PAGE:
March 27, 2015

When I first joined the police I used to see people in the job that seemed very guarded, very like a closed book.

I know it's the wrong way to think now, but I always felt "don't be weak, keep going, be strong" when actually that was the worst thing I could do because everyone's got their limit, and I had reached mine.

About two years ago I had a breakdown and subsequently I was diagnosed with depression. I was off work for about six weeks in total. For a long time I was getting panic attacks; my heart racing, I always used to think the worst was going to happen in any situation.

I didn't even know what was happening, I didn't realise at all. 

I didn't even know what was happening, I didn't realise at all. It was other people around me who were noticing little changes in me. I kept breaking down in tears all the time - it was like I had no filter on my emotions. I couldn't control it: I was snappy; I was grumpy; I was dreading going to work each day.

Eventually there was a bit of a straw that broke the camel's back moment. I was booked on a spa day, I thought this one day was just going to sort everything out and I'd be back to normal. But work cancelled the day I'd planned a couple of days before and I can remember opening that email and seeing that it was cancelled, I just broke down in front of everybody in the office.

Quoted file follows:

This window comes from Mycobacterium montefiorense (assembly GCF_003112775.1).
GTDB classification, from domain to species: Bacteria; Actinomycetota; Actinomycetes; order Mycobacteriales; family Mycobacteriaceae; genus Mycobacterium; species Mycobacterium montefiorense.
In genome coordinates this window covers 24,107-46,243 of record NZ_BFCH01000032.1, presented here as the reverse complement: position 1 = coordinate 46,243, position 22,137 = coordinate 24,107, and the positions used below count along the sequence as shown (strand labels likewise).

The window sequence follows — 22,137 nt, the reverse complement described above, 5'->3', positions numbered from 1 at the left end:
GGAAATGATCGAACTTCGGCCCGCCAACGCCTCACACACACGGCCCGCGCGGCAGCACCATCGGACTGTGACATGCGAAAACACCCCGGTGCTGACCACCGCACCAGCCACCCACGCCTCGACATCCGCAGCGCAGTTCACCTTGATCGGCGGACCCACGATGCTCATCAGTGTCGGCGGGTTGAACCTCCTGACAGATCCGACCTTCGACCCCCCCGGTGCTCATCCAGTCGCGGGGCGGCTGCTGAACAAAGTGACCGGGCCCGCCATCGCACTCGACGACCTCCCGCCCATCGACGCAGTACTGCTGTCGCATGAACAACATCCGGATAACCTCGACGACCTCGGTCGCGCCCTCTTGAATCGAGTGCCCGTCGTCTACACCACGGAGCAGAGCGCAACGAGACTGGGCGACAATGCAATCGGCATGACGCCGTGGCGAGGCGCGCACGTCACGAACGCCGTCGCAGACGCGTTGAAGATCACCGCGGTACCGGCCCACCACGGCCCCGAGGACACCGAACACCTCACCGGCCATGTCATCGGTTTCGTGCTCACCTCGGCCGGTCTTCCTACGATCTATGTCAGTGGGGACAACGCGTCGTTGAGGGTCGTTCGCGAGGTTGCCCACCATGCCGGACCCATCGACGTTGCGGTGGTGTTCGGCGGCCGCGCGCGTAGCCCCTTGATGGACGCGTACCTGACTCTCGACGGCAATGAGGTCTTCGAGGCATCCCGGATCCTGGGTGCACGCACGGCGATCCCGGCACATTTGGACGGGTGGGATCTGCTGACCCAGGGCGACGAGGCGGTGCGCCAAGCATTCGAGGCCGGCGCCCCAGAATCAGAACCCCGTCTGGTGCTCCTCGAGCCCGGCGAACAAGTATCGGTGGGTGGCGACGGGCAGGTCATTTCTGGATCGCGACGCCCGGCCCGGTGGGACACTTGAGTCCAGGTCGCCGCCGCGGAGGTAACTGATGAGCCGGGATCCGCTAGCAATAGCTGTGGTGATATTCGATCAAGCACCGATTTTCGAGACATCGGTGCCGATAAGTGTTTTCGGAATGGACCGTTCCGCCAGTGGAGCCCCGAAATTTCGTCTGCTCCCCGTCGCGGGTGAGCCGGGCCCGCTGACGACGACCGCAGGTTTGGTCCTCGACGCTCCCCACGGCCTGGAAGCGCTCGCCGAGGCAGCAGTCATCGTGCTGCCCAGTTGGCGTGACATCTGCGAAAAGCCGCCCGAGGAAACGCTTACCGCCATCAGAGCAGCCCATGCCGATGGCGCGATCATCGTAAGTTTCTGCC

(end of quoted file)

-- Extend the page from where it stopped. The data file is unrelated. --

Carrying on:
When I was sick, my boss contacted me out of the blue when I was at home and sent me a text to say:

Lisa, just to let you know if there is anything you need. I've heard you are not going through a very good time at the moment, you can contact me.

It was like a lifeline, just that one little text. It is so nice if somebody contacts you like that - when you're not very well it can make a big difference, those tiny things are so important because they can stop people feeling so alone.

Mental health problems make you feel very isolated.

Mental health problems make you feel very isolated. I felt so guarded, with all these walls up around me. It's not like when you break your leg and everybody can see you've got a broken leg.

I was really nervous about going back, but when I did return my bosses were absolutely fantastic, I had a lot of support: most of my colleagues were very supportive as well, though a few people didn't quite understand it.

I want people to know it is okay and it is fine to talk about it. I think this is so important: everybody has mental health the same as everybody has physical health, sometimes you're well and sometimes you're not well, that's just the way it is.

It costs nothing just to talk to someone, at the end of the day it's just human compassion and it can make all the difference, it did with me.


Share your story

Too many people are made to feel ashamed. By sharing your story, you can help spread knowledge and perspective about mental illness that could change the way people think about it.